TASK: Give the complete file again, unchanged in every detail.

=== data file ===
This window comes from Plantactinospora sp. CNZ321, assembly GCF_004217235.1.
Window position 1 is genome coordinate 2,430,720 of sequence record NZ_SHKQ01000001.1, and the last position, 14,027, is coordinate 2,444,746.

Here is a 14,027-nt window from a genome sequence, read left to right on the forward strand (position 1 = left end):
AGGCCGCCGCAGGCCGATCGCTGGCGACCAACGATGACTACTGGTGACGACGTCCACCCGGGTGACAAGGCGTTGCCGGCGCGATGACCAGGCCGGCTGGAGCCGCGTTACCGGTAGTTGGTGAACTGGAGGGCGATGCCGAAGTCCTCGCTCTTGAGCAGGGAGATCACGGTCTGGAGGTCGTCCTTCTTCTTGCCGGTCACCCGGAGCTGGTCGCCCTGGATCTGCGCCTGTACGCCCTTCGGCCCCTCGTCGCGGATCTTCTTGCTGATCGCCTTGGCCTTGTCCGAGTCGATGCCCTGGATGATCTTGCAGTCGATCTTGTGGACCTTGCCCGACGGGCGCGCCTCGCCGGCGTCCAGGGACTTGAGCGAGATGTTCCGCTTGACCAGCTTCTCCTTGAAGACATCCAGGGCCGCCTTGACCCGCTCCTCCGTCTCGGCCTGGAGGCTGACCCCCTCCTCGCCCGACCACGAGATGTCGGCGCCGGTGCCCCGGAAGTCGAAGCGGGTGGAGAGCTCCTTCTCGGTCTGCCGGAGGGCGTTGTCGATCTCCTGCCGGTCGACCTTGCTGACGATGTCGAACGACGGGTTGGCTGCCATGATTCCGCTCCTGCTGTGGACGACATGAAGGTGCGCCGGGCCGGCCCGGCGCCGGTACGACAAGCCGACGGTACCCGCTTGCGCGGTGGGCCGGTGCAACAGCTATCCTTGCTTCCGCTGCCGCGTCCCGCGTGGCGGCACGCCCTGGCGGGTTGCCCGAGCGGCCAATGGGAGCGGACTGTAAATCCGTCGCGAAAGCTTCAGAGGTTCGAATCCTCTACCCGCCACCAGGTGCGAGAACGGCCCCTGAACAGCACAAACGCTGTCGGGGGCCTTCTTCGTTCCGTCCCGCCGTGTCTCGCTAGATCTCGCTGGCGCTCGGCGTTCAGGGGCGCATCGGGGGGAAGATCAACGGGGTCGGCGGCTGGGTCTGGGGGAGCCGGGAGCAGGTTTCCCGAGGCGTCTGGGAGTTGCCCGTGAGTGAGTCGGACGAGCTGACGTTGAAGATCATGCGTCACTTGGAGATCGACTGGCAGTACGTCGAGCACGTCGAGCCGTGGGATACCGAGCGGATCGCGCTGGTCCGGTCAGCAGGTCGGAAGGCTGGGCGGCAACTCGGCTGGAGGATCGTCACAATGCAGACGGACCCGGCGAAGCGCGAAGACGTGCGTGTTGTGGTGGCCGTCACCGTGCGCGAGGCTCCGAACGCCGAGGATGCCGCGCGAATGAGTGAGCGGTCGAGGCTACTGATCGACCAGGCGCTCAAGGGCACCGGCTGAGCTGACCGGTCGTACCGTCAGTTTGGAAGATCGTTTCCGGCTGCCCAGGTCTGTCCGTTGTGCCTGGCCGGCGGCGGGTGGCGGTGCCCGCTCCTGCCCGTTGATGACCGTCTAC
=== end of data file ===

This window comes from Plantactinospora sp. CNZ321, assembly GCF_004217235.1.
Window position 1 is genome coordinate 2,430,720 of sequence record NZ_SHKQ01000001.1, and the last position, 14,027, is coordinate 2,444,746.

Here is a 14,027-nt window from a genome sequence, read left to right on the forward strand (position 1 = left end):
AGGCCGCCGCAGGCCGATCGCTGGCGACCAACGATGACTACTGGTGACGACGTCCACCCGGGTGACAAGGCGTTGCCGGCGCGATGACCAGGCCGGCTGGAGCCGCGTTACCGGTAGTTGGTGAACTGGAGGGCGATGCCGAAGTCCTCGCTCTTGAGCAGGGAGATCACGGTCTGGAGGTCGTCCTTCTTCTTGCCGGTCACCCGGAGCTGGTCGCCCTGGATCTGCGCCTGTACGCCCTTCGGCCCCTCGTCGCGGATCTTCTTGCTGATCGCCTTGGCCTTGTCCGAGTCGATGCCCTGGATGATCTTGCAGTCGATCTTGTGGACCTTGCCCGACGGGCGCGCCTCGCCGGCGTCCAGGGACTTGAGCGAGATGTTCCGCTTGACCAGCTTCTCCTTGAAGACATCCAGGGCCGCCTTGACCCGCTCCTCCGTCTCGGCCTGGAGGCTGACCCCCTCCTCGCCCGACCACGAGATGTCGGCGCCGGTGCCCCGGAAGTCGAAGCGGGTGGAGAGCTCCTTCTCGGTCTGCCGGAGGGCGTTGTCGATCTCCTGCCGGTCGACCTTGCTGACGATGTCGAACGACGGGTTGGCTGCCATGATTCCGCTCCTGCTGTGGACGACATGAAGGTGCGCCGGGCCGGCCCGGCGCCGGTACGACAAGCCGACGGTACCCGCTTGCGCGGTGGGCCGGTGCAACAGCTATCCTTGCTTCCGCTGCCGCGTCCCGCGTGGCGGCACGCCCTGGCGGGTTGCCCGAGCGGCCAATGGGAGCGGACTGTAAATCCGTCGCGAAAGCTTCAGAGGTTCGAATCCTCTACCCGCCACCAGGTGCGAGAACGGCCCCTGAACAGCACAAACGCTGTCGGGGGCCTTCTTCGTTCCGTCCCGCCGTGTCTCGCTAGATCTCGCTGGCGCTCGGCGTTCAGGGGCGCATCGGGGGGAAGATCAACGGGGTCGGCGGCTGGGTCTGGGGGAGCCGGGAGCAGGTTTCCCGAGGCGTCTGGGAGTTGCCCGTGAGTGAGTCGGACGAGCTGACGTTGAAGATCATGCGTCACTTGGAGATCGACTGGCAGTACGTCGAGCACGTCGAGCCGTGGGATACCGAGCGGATCGCGCTGGTCCGGTCAGCAGGTCGGAAGGCTGGGCGGCAACTCGGCTGGAGGATCGTCACAATGCAGACGGACCCGGCGAAGCGCGAAGACGTGCGTGTTGTGGTGGCCGTCACCGTGCGCGAGGCTCCGAACGCCGAGGATGCCGCGCGAATGAGTGAGCGGTCGAGGCTACTGATCGACCAGGCGCTCAAGGGCACCGGCTGAGCTGACCGGTCGTACCGTCAGTTTGGAAGATCGTTTCCGGCTGCCCAGGTCTGTCCGTTGTGCCTGGCCGGCGGCGGGTGGCGGTGCCCGCTCCTGCCCGTTGATGACCGTCTAC